Latest posts by Jo Burgess
- Craft Rocks: Fingerprint Reindeer Christmas Decoration - 29 December 2019
- Book review – Sarah’s Hand Embroidery Tutorials eBook - 18 December 2019
- Craft Rocks: Putting my stamp on things…lino cut printing - 1 December 2019
If you follow me on Instagram (@joburgess74) you’ll know I love blackwork stitching, and I love to sew at airports and on planes when I’m off to Northern Ireland to visit my lovely mum. Blackwork hearts are my favourite.
I usually frame them and give them to friends, but this time I fancied trying to incorporate one into a bag. But not just any bag, a kind of rocking patchworky geometric folded multi colour bag.
I’ll level with you. I had no idea how to do this, but I do love a challenge. In the last week I have spent a lot of time thinking about this project and how it would all come together. I’ve mostly thought about it at about 3am as your mind tends to do… so first off I drew out a plan.
I knew I wanted a panel of fabric 9” x 7” so I drew that box first, the easy bit. Then I planned the 4” x 4” heart in the centre and basically divided what I had left around the edges in two and ended up with his grid formation. The black figures are the sizes of fabric I wanted, the red figures are where I added on an inch to each to use half inch seam allowances. Next I went into my fabric scap bin and found enough bits to complete the plan, had a play with them and wrote down which bits should be which colour.
At this point I struggled to get my head around how to piece it all together but was determined to succeed. After a few false starts I had it. First of all I sewed the navy strip down the left hand side of the heart leaving 0.5” unsewn at the top so I could slot the red fabric in afterwards to attach it. I attached the navy fabric by putting it right sides together with the heart, sewing the seam and then ironing the whole piece back so none of the stitching could be seen.
I then went around the heart with each piece carefully sewing them on, leaving space where necessary to insert other bits and ironing them all into place. This is what I was left with.
Now for the outer section doing the same thing. First slotting the white strip in under the navy fabric and leaving space unsewn on the right hand side so I could insert the blue. Then I inserted the blue under the white and left a bit unsewn at the bottom so I could insert the navy. Then the navy under the blue, then the red under the navy and it was complete.
I couldn’t quite believe I had managed to complete the jigsaw. I celebrated a lot… then I squared off the fabric rectangle I was left with, cut a panel the same size for the bag of my bag, and two bits the same size for the lining. I went with a nice Alison Glass patchworky quilty design for the back of the bag as I had used some of it for the front and thought it kept my random patchworky theme going. As there was a lot going on on the outside of the bag, I used a pale grey for the inside, and a cream zip to finish it off. It was the only zip I had in my stash which was the right size.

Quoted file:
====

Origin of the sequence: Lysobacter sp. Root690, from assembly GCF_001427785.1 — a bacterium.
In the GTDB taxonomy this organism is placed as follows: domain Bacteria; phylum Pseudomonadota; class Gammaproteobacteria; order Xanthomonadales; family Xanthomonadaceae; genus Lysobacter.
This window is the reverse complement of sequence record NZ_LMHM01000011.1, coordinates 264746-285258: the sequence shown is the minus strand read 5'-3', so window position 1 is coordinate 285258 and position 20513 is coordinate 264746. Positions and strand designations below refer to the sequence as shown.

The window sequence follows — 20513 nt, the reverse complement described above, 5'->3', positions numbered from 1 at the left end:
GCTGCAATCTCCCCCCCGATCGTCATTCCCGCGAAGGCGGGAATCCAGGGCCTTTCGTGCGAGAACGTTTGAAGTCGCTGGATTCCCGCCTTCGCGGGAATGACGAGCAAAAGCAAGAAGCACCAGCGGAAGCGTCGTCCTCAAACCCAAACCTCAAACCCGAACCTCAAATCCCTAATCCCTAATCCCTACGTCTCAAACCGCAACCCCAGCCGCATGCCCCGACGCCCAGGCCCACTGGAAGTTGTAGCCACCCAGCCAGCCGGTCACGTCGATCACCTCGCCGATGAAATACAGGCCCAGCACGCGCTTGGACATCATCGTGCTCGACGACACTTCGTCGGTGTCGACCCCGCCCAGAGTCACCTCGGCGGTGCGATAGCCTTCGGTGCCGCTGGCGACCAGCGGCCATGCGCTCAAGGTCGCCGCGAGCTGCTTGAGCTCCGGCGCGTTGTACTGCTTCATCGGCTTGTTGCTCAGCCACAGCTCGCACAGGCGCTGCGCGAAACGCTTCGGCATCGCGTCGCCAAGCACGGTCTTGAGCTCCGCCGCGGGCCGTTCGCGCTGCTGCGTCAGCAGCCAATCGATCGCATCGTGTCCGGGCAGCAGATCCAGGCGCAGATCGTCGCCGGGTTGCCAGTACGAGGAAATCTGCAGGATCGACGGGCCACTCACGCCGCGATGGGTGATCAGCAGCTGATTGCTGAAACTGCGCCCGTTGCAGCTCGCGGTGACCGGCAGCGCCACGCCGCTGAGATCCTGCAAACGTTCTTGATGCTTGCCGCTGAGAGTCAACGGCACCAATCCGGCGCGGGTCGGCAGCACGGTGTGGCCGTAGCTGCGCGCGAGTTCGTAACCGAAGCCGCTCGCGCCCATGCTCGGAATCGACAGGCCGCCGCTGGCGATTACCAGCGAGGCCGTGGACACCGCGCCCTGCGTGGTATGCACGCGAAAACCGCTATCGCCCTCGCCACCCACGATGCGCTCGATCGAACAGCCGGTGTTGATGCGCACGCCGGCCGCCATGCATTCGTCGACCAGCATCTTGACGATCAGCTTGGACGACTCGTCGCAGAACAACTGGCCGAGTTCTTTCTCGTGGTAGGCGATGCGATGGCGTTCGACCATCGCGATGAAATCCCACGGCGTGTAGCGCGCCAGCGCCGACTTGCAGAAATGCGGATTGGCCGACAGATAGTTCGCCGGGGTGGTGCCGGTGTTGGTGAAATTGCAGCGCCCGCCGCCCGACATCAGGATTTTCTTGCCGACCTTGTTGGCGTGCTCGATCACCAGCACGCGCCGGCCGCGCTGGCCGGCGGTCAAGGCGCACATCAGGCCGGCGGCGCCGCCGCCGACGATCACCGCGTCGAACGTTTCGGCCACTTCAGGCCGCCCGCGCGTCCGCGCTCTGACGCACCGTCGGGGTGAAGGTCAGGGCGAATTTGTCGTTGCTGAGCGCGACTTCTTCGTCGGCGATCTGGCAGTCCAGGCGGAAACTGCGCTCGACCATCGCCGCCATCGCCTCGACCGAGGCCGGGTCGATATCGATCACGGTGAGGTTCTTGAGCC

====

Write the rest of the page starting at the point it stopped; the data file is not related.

I then pieced the bag together as I did in my “Don’t panic and get festive” column in December where I showed you how to make a last minute clutch bag for New Year’s Eve. You can read it again here. And here is the finished bag.
I must say I’m really pleased with it, I have never done any type of patchwork or quilting (and have no idea how to) and it turned out exactly how I had imagined it in my head all those sleepless nights I tried to figure out how to put it together. I’ll sleep well tonight…
What do you do with all of the cross stitch or black work pictures you make? I think I’ve made one for nearly all of my friends at this point, so they can all have a bag like this next time round, ha ha.
Best cake for this project: Full on chocolate with more chocolate on top
Best music for this project: People Are Strange by The Doors
My project costs:
Black work heart: made it ages ago, pattern 99p
Originally from Northern Ireland, Jo Burgess is a craft crazy rock music loving gal based in England. With a career including time spent as a motorsport journalist in England, in the film industry in Northern Ireland, and working on ghost tours in Scotland, her background is as mixed up as her love of craft. Jo will try her hand at anything and loves learning a new skill with tea and cake, crafty friends and great music blasting out of her speakers. Cross stitch, electronics, sewing, beadwork, glass fusing - she loves it all, and through this column Jo hopes to pass her love of different crafts, music and (of course) cake on to you. Craft rocks!